Nov 07 2019

Schools and the heath: Inspiring the next generation

Dartford Warbler by Jago
Click Image to Enlarge

During a busy summer term, I had the pleasure of spending some time with a fantastic class from Wildmoor Heath School. They are lucky enough to have part of the wonderful Thames Basin Heaths right on their doorstep and it gave me the excuse to get out and explore Wildmoor Heath once again.

Dartford Warbler – Facts aplenty!

Over the course of a few sessions, the class really got to know heathland, from what it is to how it came to be.

Out on the heath

The children found out all about some of the amazing species that live there, paying particularly close attention to our amazing ground-nesting birds – the Dartford warbler, woodlark and nightjar – and, equipped with bug pots and sweep nets, an enjoyable time was spent looking for some of the smaller residents that secrete themselves in amongst the vegetation.

Everyone studied the creatures they found closely, using ID sheets to help them work out what they might be and sketched some of the favourite discoveries. They then, of course, wished them good luck and popped them back where they were found.

Nightjar group activity – How much did everyone remember?

The children went on a hunt for some of the key heathland plants – including heather, gorse, bilberry and bracken – and learned what people used them for in the past and how this shaped the development of heathland.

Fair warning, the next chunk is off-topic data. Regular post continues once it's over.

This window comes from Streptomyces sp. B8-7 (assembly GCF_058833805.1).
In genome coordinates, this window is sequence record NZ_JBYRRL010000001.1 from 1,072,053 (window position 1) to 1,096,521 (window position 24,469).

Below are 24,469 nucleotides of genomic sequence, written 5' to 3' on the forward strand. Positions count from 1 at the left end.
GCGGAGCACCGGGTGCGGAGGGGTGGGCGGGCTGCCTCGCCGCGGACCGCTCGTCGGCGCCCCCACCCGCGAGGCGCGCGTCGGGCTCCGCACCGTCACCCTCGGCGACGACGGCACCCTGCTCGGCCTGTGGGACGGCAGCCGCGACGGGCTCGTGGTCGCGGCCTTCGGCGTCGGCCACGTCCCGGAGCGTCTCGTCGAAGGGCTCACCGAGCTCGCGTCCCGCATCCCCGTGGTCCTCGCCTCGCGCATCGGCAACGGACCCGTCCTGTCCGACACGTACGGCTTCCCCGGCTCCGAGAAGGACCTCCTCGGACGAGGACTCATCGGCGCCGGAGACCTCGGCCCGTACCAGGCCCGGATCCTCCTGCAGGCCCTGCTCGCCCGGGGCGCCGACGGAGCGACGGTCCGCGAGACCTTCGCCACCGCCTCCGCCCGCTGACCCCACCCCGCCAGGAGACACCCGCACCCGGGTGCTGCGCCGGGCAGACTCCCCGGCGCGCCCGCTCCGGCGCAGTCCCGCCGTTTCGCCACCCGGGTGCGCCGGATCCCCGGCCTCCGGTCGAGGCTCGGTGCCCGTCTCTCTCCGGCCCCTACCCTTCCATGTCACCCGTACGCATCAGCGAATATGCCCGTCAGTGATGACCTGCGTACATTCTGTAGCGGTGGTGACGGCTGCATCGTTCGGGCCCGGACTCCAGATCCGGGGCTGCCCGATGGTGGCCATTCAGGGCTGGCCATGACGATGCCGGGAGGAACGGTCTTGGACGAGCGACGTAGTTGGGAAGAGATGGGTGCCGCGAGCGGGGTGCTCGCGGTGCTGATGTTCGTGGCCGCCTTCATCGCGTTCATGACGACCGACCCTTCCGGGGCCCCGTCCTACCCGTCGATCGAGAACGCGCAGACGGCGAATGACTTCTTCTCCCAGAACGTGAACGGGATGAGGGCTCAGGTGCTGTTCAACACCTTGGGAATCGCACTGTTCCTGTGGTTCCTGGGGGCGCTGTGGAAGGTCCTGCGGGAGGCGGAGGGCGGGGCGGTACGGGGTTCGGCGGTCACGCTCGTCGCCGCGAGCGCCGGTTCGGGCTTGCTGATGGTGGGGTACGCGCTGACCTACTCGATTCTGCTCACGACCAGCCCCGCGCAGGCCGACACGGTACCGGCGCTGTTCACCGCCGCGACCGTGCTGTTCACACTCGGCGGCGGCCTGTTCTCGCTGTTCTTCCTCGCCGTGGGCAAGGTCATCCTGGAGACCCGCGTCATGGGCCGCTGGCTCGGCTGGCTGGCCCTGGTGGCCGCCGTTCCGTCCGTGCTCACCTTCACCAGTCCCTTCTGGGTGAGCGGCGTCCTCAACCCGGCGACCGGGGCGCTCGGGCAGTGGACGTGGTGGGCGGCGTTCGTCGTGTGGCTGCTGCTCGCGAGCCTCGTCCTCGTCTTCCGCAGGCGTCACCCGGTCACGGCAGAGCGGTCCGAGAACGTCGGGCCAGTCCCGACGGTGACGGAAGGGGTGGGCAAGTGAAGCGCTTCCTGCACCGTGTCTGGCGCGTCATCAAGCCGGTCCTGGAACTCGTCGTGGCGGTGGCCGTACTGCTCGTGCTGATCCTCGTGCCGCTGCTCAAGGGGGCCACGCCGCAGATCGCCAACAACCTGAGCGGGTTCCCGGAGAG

Did you know that people used to make baskets out of heather and feed young gorse shoots their cattle in the winter months?


Back at school

On returning to the classroom, the children wrote some brilliant spells – inspired by Robert Macfarlane’s ‘Lost Words’ book – and created some display-worthy artwork.

Have a look at the amazing work, by clicking on one of the images below and viewing a slideshow!

What can we do to help?

Heathland may be full of life, but it is also under threat and, in order for it to be a continued feature of our future, we must all take responsibility for looking after it. The class learned about these threats – including wildlife disturbance, not picking up dog poo, littering and wildfire – and looked at ways we could help to encourage everyone to play their part in stopping them from occurring.

Working out the threats to heathland together


The children were thoroughly engaged and had certainly been inspired by the wonders of Wildmoor Heath and its amazing inhabitants and, ultimately, that’s what this is all about!

Michael Jones
Education & Engagement Officer



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